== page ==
During the planning and implementation stages of your workflow, project managers or team leaders can also use workload charts to get an overview of their team’s capacity, assign tasks, and adjust the plan based on real-time information. 

Workload charts can give you an overview of specific users or user groups (like the department members who belong to the same workspace, or the people assigned to a specific project). Or you can use the workload view to monitor up to 300 users involved in different areas of the project. 

Workload charts are also perfect for another essential aspect of managing a project workflow: predictive problem-solving. Once you understand your team’s capacity, it’s easier to identify potential bottlenecks or delays before they cause a problem. Then, drag and drop tasks to reassign or reschedule the task and notify the tagged users automatically. 

With these essential features, you can monitor your workflow, adjust it as your project moves forward, and start to gather the insights you need to develop your process.

How to assess and adjust your workflows before the next project

Project leaders need to reflect on how their team is working so they can respond to challenges before they derail the work (and improve their process for next time). Another key difference between Wrike and simple task management platforms is the amount of data Wrike gathers on your project status and the way you can use it to analyze and optimize your work.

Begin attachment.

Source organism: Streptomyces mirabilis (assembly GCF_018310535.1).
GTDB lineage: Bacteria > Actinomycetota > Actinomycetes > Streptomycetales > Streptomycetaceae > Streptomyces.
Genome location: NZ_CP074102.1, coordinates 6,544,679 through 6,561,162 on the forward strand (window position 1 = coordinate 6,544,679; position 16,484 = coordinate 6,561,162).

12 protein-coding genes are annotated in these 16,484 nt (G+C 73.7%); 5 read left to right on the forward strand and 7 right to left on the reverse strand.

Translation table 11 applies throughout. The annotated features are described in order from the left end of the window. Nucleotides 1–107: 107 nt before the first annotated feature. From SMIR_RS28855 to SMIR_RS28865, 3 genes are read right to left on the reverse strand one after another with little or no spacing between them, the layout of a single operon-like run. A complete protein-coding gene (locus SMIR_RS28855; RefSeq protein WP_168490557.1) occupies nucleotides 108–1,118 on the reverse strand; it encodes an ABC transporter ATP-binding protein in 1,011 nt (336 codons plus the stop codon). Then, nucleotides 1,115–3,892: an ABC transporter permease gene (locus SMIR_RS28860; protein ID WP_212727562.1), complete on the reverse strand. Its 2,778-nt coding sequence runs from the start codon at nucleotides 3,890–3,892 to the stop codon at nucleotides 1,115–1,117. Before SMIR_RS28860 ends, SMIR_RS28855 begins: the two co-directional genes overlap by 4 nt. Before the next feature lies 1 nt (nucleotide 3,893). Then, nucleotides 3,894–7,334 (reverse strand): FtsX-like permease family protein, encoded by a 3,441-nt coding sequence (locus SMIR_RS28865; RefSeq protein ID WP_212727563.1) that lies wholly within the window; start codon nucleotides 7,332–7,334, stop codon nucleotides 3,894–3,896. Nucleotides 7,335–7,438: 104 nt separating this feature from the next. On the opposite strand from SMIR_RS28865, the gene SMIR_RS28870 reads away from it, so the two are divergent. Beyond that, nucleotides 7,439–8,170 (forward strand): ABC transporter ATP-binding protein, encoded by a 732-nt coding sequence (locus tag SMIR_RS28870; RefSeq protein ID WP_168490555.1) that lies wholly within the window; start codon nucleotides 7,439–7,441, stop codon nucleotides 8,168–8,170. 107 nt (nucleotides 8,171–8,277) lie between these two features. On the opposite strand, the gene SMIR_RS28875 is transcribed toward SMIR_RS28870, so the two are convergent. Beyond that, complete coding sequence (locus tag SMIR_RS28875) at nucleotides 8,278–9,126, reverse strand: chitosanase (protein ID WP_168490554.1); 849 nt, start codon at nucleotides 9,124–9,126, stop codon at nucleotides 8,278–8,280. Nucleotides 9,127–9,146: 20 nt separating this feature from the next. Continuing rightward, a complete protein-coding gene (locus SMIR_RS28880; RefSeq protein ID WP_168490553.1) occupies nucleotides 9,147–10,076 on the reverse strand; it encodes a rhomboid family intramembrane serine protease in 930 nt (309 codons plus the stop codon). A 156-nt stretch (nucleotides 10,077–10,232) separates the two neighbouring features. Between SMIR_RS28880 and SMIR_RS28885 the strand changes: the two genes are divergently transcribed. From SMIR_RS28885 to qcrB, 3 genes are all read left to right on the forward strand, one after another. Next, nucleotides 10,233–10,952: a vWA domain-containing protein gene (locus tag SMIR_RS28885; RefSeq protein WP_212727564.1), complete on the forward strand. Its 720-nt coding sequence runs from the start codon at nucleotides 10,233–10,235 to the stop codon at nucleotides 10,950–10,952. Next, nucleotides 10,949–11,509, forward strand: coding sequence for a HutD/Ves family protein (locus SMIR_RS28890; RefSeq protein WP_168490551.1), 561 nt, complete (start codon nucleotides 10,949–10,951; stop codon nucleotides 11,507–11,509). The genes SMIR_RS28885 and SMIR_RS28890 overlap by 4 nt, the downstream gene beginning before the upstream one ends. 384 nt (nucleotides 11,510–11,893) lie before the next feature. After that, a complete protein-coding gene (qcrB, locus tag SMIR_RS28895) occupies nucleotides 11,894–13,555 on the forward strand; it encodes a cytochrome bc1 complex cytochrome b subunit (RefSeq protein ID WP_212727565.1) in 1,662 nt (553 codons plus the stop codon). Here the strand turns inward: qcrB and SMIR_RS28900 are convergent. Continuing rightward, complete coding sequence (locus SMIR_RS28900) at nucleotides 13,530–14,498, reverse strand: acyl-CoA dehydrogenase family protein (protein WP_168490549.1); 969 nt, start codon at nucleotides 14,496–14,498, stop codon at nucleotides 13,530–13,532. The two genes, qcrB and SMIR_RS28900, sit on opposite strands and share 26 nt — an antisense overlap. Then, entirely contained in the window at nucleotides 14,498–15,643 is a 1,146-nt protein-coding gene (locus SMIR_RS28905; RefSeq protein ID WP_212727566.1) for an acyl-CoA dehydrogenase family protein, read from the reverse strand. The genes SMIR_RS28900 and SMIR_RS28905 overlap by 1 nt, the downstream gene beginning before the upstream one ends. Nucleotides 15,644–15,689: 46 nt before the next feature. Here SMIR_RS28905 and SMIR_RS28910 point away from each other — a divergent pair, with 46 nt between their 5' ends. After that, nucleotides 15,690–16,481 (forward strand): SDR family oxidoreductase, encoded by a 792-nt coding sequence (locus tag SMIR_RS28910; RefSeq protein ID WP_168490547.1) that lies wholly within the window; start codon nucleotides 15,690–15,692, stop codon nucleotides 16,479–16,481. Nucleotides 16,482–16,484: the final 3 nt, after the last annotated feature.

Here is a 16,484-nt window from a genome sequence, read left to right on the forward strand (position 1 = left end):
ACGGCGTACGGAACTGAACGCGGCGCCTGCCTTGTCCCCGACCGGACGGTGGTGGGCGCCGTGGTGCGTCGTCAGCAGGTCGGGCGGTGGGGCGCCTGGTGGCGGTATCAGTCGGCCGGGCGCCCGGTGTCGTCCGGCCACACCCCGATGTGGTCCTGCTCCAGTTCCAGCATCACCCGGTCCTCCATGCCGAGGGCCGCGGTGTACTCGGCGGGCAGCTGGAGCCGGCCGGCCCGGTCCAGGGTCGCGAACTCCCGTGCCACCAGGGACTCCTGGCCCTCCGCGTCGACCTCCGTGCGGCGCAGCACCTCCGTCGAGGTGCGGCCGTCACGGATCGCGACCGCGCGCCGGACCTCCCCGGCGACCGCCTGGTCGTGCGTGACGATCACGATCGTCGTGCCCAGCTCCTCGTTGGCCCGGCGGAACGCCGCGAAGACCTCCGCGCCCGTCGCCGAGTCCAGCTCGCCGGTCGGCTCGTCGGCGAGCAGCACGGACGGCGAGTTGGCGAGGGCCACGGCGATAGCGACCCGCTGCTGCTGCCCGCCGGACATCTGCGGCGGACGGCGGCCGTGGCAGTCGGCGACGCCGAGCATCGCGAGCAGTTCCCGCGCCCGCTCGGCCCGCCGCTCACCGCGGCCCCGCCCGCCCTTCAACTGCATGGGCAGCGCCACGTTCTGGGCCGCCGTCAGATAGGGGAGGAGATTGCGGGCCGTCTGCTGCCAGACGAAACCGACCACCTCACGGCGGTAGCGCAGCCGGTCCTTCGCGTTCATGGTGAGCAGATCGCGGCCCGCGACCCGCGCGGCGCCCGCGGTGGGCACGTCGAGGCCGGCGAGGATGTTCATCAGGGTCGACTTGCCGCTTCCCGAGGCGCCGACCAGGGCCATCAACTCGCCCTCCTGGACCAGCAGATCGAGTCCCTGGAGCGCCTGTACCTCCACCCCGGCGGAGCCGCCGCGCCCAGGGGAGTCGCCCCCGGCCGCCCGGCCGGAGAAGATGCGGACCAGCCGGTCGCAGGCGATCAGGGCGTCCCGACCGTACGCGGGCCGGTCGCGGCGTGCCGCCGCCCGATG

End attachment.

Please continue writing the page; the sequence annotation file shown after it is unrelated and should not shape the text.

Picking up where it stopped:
There are two great ways to assess your workflow in Wrike.

1. Generate custom reports on your project’s status 

When you manage your project in Wrike, you can generate custom reports to evaluate your workflow. From real-time weekly reports that keep your project on track to reports that evaluate the entire project, this is the easiest way to find what’s working, change what’s not, and help your team produce their best work. 

Let’s say your team has been working with a new external client and you want to find out how the number of hours they’ve spent on the project matched up to the number of hours you planned for in your initial pitch.

To create a report, just go to the Reports section in your sidebar and select + Custom report. Choose the filters you want to apply to the data — for example, the time your team has tracked on a specific project. 

custom report

You can then use this report to plan your next collaboration more precisely or start to look at ways to improve productivity. Because of Wrike’s workflow automation, you can be sure that the data in the reports reflects the most up-to-date information.

You can also generate project status reports weekly (for example, ahead of a check-in with your team leaders) so you can predict bottlenecks, find the parts of the project that are starting to drag, and identify the team members that have too much on their plate. 

For example, if your reports show that the tasks in your finance team’s billing process often stall at a certain status, you can remove redundant tasks from that workflow or bring more team members on board to help. At the other end of the spectrum, when your reports show that a part of the project is working particularly well, you can apply that strategy more widely — for example, by saving a particularly effective task workflow as a template.  

Coma AG, a digital marketing agency, takes advantage of Wrike’s reports to try new strategies and react to the changing needs of its client base. The added transparency gives the team the confidence to work flexibly and keep their business viable for the future. 

coma ag quote

2. Gather feedback with request forms

Detailed feedback written by the people you worked with — especially the team who got to know the project well — is also invaluable for improving your business processes. 

At the end of the project, you can also use request forms to gather feedback from everyone who was tagged in the project. This is an easy way to gather detailed insights that can help you scale up and tackle more complex projects in the future.